“It’s great. We’ve been through a lot of stuff,” Seguin said as a grin crept across his face during a recent news conference. “A lot of things have been said about us and said about him. And now we’re in this moment, with an opportunity in front of us, to prove a lot of people wrong.”
Seated next to him, Benn’s eyes darted around the empty room as Seguin spoke. The Dallas captain dropped his gaze to the table, smiling through a thicket of playoff beard. Because there has been a thing or two said about Jamie Benn in recent years.
Benn’s star-making moment was in 2014-15, when he won the Art Ross Trophy for leading the NHL in points with 87, which critics noted was the lowest ever for an 82-game season. In July 2016, following a 41-goal season, he signed a massive eight-year, $76 million contract with the Stars. It paid him $36 million in salary from 2017-18 through this season, but his offensive output has dropped precipitously in that span: From 1.09 points per game in 2015-16 to just 0.57 this season in 69 games, the lowest rate since his rookie season.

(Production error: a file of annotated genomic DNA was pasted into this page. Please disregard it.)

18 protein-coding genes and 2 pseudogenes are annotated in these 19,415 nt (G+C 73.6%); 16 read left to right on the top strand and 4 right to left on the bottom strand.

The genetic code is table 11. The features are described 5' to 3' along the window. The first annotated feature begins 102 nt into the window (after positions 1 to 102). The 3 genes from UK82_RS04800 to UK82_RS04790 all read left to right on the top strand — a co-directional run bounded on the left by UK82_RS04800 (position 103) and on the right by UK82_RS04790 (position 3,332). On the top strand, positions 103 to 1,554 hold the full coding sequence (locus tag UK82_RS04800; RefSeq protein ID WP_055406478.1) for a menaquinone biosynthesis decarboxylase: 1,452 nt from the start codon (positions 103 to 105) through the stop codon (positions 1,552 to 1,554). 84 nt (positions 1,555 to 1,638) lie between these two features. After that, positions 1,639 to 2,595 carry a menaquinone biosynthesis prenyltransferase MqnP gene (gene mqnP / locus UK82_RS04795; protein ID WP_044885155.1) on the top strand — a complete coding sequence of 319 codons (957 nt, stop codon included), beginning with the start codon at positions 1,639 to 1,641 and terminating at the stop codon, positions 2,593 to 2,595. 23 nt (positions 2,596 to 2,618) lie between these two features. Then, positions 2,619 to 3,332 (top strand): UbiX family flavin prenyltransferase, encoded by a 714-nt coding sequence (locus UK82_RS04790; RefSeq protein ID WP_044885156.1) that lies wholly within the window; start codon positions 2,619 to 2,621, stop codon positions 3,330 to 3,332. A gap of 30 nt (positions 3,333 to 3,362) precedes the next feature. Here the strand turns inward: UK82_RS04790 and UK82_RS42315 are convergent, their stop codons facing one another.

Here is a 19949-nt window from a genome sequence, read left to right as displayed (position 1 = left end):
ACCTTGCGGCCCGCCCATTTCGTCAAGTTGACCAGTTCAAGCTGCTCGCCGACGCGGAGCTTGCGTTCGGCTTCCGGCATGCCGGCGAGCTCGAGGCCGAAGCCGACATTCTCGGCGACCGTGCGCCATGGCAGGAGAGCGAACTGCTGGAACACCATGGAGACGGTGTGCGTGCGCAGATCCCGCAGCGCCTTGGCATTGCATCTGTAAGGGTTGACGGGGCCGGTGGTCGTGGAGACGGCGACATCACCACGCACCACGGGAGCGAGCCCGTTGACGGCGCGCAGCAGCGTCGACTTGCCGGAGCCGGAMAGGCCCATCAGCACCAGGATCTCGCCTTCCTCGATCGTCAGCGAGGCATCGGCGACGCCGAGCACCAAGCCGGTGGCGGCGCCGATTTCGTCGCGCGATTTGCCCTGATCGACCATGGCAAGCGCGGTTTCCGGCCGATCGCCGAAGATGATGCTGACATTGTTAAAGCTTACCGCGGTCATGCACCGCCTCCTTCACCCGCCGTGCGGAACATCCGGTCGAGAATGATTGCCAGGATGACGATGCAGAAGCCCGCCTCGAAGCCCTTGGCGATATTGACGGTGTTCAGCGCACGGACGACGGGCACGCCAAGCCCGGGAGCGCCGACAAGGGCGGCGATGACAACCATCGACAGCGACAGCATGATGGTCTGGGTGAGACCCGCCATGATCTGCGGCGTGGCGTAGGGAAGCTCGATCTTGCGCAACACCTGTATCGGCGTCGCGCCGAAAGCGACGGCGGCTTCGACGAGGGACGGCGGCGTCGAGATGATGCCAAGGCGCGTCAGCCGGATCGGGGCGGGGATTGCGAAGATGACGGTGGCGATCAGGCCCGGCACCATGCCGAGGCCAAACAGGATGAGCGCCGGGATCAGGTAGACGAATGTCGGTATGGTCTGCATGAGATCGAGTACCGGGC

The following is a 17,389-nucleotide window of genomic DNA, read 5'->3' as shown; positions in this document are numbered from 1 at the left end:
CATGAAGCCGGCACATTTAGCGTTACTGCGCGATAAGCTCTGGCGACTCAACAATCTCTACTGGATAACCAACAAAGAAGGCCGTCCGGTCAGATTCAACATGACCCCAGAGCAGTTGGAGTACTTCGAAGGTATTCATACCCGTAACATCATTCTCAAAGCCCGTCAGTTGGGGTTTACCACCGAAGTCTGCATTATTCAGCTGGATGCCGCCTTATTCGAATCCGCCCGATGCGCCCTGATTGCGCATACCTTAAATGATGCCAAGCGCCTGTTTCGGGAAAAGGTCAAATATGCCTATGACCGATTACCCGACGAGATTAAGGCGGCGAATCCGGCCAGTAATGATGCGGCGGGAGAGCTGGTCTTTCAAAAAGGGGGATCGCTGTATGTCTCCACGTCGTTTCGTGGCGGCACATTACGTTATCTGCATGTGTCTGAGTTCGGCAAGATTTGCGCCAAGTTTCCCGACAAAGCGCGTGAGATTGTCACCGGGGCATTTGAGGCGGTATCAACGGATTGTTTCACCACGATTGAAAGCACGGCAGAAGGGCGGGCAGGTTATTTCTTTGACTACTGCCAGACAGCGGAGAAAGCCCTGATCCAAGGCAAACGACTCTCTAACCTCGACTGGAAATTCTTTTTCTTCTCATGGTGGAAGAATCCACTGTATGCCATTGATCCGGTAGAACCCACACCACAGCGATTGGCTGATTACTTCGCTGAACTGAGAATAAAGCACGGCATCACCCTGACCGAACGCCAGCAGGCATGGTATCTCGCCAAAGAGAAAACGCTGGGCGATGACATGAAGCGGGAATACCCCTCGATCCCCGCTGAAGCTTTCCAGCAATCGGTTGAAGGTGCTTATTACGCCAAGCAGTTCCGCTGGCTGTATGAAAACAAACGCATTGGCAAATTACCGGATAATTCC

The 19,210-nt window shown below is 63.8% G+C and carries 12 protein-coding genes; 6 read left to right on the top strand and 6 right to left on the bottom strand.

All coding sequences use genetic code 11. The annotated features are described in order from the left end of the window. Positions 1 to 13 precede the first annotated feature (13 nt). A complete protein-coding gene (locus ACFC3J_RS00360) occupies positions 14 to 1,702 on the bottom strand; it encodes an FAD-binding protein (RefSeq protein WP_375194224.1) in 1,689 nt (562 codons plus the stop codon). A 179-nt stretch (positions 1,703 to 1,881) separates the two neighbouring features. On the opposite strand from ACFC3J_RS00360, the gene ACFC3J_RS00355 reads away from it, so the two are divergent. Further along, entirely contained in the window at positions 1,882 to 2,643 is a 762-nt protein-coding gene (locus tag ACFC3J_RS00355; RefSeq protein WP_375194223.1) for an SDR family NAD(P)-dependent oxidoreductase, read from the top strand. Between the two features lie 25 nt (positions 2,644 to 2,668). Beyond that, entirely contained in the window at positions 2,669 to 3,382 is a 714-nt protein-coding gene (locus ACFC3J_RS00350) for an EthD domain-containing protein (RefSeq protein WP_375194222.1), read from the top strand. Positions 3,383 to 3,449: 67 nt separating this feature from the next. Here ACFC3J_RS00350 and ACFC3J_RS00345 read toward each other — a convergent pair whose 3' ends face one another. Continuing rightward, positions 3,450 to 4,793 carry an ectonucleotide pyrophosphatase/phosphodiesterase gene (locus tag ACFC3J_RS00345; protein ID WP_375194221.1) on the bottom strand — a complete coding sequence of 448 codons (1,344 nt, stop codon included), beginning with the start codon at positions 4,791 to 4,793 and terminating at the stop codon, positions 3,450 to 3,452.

That lack of production combined with a $9.5 million cap hit inspired many to consider his deal “a bad contract” that “could get ugly very quickly.” It even inspired one Dallas fan to produce a 13-minute video detailing Benn’s earnings vs. his lack of offense.
The most infamous criticism of Benn came from inside the franchise. In Dec. 2018, Stars CEO Jim Lites called both Benn and Seguin “f—ing horse s—“ after a regular-season loss to the Nashville Predators. Lites, now the team’s chairman, said Benn “stirs the drink” for the Stars, but that he wasn’t playing to the expectations established by his past performances or his compensation. It was a scathing, stunning criticism from team management of one of its star players.
“You know, I think people have dissected him too much sometimes,” Dallas general manager Jim Nill said of Benn. “Now they’re seeing who he is.”
Entering Game 2 of the Stanley Cup Final against the Tampa Bay Lightning on Monday, Benn has 18 points in 22 games this postseason, including eight goals, He’s been a physical force, a clutch performer and an emphatic leader. The closer to the championship they’ve gotten, the better he has played, with 14 points in his last 13 games.